But when Profs. Toggweiler and Russell rejigged their model to include the 40-year cycle of winds away from the equator (then back towards it again), the role of ocean currents bringing warm southern waters to the north was obvious in the current Arctic warming.

Last month, Oleg Sorokhtin, a fellow of the Russian Academy of Natural Sciences, shrugged off manmade climate change as "a drop in the bucket." Showing that solar activity has entered an inactive phase, Prof. Sorokhtin advised people to "stock up on fur coats."

He is not alone. Kenneth Tapping of our own National Research Council, who oversees a giant radio telescope focused on the sun, is convinced we are in for a long period of severely cold weather if sunspot activity does not pick up soon.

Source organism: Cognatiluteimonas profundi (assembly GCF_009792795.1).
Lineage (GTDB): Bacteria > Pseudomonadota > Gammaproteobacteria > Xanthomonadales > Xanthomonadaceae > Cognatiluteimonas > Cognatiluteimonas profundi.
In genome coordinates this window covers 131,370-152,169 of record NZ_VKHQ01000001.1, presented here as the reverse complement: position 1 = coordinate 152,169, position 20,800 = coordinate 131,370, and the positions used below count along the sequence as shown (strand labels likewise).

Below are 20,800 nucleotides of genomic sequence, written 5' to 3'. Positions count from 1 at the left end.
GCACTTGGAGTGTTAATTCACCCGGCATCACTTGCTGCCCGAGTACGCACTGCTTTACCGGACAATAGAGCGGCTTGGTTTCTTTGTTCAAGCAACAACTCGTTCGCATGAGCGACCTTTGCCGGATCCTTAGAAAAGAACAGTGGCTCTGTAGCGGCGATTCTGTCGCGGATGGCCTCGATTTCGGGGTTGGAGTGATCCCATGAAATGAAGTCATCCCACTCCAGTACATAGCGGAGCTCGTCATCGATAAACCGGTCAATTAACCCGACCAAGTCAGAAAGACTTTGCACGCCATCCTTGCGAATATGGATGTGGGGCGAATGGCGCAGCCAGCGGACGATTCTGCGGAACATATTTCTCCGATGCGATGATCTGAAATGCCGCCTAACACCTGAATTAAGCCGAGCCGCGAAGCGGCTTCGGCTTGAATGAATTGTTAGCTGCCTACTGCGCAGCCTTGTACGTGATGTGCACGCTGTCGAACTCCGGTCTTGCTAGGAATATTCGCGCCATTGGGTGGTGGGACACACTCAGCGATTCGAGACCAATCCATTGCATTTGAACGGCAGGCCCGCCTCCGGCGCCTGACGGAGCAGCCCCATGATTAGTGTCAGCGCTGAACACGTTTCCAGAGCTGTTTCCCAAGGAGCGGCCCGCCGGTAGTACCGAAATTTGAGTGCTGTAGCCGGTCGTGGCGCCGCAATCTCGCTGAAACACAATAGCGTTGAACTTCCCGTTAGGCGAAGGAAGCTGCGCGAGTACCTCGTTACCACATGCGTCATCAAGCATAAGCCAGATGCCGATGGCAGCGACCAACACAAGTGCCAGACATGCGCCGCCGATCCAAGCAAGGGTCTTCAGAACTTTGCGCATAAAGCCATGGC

The last time the sun was this inactive, Earth suffered the Little Ice Age that lasted about five centuries and ended in 1850. Crops failed through killer frosts and drought. Famine, plague and war were widespread. Harbours froze, so did rivers, and trade ceased.

It's way too early to claim the same is about to happen again, but then it's way too early for the hysteria of the global warmers, too.